• Preview: Lions vs Sharks

    A clinical and composed approach from the Lions should see them secure a comfortable win over the Sharks at Ellis Park on Saturday to progress to a second successive home semi-final, writes CRAIG LEWIS.

    After their defeat to the Jaguares, the Lions players challenged coach Johan Ackermann to only shave his beard when they lost another match. Well, 12 matches later and Ackermann is still waiting to whip out the shaving cream.

    Yet there is no doubt that he will be quite happy to have a winter beard for at least a few more weeks, with the Lions now just three wins away from claiming a historic first-ever Super Rugby title.

    In fact, if they manage to claim what would be a 13th consecutive win on Saturday, it would be the longest-ever winning streak by a South African team.

    Any records or light-hearted bets will hardly matter to the Lions, though, with Saturday’s quarter-final requiring another lift in intensity and accuracy.

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    In their last four matches, the Lions have recorded a whopping 226 points, with last weekend’s 17-point win over the selfsame Sharks serving as the slimmest winning margin during this run.

    It’s allowed last year’s runners-up to build some handy momentum, but they will also know that a knockout fixture will present a number of different challenges and pressure situations.

    As it is, the Lions lacked their usual clinical edge on attack last Saturday, while a couple of soft errors meant they hardly ran away with the result in Durban.

    It should also provide the Sharks with a brief glimmer of hope knowing that they do have the ability to disrupt the Lions through physicality up front and on defence.

    At this stage of the competition, neither side is going to fundamentally alter their approach in a playoff match, and it’s this contrast in styles that should make for an engrossing encounter on Saturday.

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    This season, the Lions rank in the top two for points, tries, metres made, clean breaks and defenders beaten, while they are in the bottom five for kicks completed and tackles made.

    By contrast, the Sharks rank in the bottom half in terms of those attacking stats, but they have averaged as many as 23 kicks from hand per game (rank five), while making 117 tackles (rank 4).

    Expect the Sharks to come into this clash with a clear desire to pressure the Lions at scrum time and at the breakdowns – with these platforms serving as key attacking launchpads – while also looking to pin the hosts in their own half with some astute kicking. In this regard, Curwin Bosch will have an important role to play as he returns to flyhalf.

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    If the Sharks are to have any hope, they will not only have to protect the ball as if it were made of gold, but also ensure their defence is accurate and organised.

    For the Lions, it will simply be a case of sticking to a system that they have virtually perfected over the past couple of years. With the forwards laying a sound foundation, Elton Jantjies will look to run the show with a varied approach of taking the ball to the line, kicking into space or using the inside pass to good effect.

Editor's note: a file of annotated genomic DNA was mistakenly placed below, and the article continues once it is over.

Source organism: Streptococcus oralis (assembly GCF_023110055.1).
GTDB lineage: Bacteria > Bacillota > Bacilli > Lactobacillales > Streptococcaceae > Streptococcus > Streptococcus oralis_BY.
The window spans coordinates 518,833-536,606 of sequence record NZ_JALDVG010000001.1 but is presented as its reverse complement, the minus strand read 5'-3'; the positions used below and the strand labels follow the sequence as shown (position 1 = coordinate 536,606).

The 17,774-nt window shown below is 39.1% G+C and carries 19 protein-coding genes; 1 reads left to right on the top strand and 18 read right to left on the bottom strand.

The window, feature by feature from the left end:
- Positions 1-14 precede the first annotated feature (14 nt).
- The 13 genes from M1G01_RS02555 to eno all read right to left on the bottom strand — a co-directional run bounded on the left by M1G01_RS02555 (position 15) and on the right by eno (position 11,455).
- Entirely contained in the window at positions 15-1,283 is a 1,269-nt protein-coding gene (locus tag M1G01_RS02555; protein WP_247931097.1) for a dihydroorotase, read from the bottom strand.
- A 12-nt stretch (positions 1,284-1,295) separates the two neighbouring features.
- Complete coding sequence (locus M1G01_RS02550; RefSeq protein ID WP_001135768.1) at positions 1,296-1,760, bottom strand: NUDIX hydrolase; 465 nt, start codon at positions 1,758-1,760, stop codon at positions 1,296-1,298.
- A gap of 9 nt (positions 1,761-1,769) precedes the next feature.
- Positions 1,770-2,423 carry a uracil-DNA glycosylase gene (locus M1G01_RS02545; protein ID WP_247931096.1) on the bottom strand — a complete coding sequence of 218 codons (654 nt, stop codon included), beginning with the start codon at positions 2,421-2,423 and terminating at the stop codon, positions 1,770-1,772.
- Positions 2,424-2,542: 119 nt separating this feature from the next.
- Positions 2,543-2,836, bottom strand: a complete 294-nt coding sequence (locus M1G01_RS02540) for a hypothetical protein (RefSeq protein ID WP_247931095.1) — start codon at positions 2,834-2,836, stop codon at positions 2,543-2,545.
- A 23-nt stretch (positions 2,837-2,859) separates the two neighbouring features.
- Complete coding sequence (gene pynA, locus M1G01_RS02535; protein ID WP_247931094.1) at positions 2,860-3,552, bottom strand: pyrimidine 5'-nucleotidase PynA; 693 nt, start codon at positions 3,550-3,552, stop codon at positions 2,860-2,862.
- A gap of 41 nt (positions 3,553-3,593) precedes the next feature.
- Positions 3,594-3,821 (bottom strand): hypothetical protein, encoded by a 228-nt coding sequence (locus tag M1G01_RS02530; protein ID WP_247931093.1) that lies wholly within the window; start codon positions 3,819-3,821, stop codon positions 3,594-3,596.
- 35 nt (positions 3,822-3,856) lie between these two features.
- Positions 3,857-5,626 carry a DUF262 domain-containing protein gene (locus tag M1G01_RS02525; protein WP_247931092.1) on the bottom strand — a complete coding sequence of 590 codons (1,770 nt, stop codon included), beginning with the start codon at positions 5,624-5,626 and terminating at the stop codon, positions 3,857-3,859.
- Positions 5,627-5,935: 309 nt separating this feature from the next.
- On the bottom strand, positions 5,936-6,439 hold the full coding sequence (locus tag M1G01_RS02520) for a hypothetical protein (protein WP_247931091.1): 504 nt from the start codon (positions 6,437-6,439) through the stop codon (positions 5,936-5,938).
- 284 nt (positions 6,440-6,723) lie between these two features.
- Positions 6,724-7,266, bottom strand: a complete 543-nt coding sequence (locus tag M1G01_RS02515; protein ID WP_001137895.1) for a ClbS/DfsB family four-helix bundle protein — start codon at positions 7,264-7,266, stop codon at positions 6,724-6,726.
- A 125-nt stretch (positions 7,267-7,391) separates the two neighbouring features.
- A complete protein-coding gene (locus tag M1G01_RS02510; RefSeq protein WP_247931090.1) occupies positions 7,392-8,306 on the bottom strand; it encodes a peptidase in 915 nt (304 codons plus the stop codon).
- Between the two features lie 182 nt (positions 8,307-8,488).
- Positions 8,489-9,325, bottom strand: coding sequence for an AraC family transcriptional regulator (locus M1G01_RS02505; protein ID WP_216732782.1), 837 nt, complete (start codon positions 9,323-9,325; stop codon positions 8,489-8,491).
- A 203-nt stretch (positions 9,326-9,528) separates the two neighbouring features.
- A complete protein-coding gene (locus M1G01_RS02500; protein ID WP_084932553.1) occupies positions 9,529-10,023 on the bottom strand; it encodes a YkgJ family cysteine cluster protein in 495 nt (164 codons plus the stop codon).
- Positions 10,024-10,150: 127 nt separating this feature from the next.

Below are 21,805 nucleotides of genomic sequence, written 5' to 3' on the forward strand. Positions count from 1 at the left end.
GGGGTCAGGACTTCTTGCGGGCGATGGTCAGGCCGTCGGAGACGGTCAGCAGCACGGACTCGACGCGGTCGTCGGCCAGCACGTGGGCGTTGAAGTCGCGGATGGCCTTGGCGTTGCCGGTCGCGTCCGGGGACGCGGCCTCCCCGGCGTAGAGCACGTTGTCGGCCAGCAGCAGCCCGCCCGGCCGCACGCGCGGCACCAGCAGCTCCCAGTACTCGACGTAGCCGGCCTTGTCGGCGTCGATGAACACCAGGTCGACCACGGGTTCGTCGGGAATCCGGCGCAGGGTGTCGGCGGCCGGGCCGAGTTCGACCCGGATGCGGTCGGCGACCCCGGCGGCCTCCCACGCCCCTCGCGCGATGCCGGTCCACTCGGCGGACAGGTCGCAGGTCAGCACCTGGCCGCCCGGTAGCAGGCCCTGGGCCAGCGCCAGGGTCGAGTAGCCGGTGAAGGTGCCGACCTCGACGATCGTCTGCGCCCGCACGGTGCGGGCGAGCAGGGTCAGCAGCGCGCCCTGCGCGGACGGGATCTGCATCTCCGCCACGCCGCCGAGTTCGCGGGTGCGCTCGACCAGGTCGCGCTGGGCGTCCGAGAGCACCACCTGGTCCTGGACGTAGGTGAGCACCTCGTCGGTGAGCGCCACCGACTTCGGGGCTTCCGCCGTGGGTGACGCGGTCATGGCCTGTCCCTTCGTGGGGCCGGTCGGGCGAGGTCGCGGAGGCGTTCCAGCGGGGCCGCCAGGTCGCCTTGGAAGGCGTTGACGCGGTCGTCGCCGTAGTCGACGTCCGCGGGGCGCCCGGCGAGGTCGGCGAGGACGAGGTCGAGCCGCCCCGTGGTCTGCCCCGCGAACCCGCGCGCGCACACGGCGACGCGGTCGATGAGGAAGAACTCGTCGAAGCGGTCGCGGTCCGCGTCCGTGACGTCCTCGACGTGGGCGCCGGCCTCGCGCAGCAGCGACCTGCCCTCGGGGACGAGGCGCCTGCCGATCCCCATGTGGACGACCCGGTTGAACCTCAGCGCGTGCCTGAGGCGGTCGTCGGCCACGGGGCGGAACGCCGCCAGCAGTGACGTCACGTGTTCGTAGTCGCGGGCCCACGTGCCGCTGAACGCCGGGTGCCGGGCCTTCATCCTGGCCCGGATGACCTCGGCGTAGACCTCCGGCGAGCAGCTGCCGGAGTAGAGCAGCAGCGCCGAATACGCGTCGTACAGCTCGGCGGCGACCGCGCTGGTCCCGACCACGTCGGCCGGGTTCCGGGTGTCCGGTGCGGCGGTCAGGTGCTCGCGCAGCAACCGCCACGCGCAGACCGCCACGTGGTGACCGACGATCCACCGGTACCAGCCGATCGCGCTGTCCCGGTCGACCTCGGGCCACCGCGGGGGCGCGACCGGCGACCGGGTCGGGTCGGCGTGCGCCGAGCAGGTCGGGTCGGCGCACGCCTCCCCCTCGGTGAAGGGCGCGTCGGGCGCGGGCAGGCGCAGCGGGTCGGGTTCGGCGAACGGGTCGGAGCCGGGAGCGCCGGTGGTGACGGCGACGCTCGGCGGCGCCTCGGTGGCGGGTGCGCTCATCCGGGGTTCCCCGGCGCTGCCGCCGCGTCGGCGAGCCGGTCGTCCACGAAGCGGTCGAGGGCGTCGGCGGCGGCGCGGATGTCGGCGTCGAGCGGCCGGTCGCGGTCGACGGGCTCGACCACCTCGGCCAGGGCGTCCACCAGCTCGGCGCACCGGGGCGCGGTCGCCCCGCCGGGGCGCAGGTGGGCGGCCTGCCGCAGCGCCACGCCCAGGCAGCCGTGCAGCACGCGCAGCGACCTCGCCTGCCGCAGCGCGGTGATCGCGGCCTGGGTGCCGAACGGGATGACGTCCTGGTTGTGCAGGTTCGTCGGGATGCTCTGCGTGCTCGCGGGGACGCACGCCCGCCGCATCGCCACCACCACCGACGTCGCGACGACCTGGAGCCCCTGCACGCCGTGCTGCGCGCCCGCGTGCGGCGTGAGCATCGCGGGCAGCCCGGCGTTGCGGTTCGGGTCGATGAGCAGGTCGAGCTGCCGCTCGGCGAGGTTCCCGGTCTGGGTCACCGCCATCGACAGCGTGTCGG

Ultimately, an unchanged Lions side should have the composure to know that persistent pressure will eventually wear the Sharks down, while providing opportunities for them to strike on attack and build the sort of scoreboard pressure that should be telling in the end.

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    Stats and facts

    • The Lions have won the last five meetings between these teams, after earning just two wins and a draw from their 13 clashes prior to that. This will also be the first time these teams have met in the playoffs.
    • The Lions have won their last 12 games on the bounce; a 13th win would be the longest winning streak ever by a South African team, eclipsing the 12-game streak set by the Bulls across 2009 and 2010.
    • The Sharks have scored just 12 points in their last three playoff fixtures away from home, including a tally of zero when they travelled to Wellington in last season’s quarter-finals.
    • The Sharks have slotted 47 penalty goals this season, no other side landed more than 31.
    • Ruan Combrinck is set to line up for his 50th Super Rugby cap; he has scored five tries in his last four games for the Lions.

    Lions – 15 Andries Coetzee, 14 Ruan Combrinck, 13 Lionel Mapoe, 12 Harold Vorster, 11 Courtnall Skosan, 10 Elton Jantjies, 9 Ross Cronjé, 8 Ruan Ackermann, 7 Kwagga Smith, 6 Jaco Kriel (c), 5 Franco Mostert, 4 Andries Ferreira, 3 Ruan Dreyer, 2 Malcolm Marx, 1 Jacques van Rooyen.
    Subs: 16 Akker van der Merwe, 17 Corné Fourie, 18 Johannes Jonker, 19 Lourens Erasmus, 20 Cyle Brink, 21 Faf de Klerk, 22 Rohan Janse van Rensburg, 23 Sylvian Mahuza.

    Sharks – 15 Lwazi Mvovo, 14 Kobus van Wyk, 13 Lukhanyo Am, 12 André Esterhuizen, 11 S'busiso Nkosi, 10 Curwin Bosch, 9 Cobus Reinach, 8 Daniel du Preez, 7 Jean-Luc du Preez, 6 Philip van der Walt (c), 5 Stephan Lewies, 4 Etienne Oosthuizen, 3 Coenie Oosthuizen, 2 Chiliboy Ralepelle, 1 Thomas du Toit.
    Subs: 16 Franco Marais/Stephan Coetzee, 17 Juan Schoeman, 18 Lourens Adriaanse, 19 Jean Droste, 20 Tera Mtembu, 21 Michael Claassens, 22 Garth April, 23 Jeremy Ward.

    Photo: Muzi Ntombela/BackpagePix

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    Craig Lewis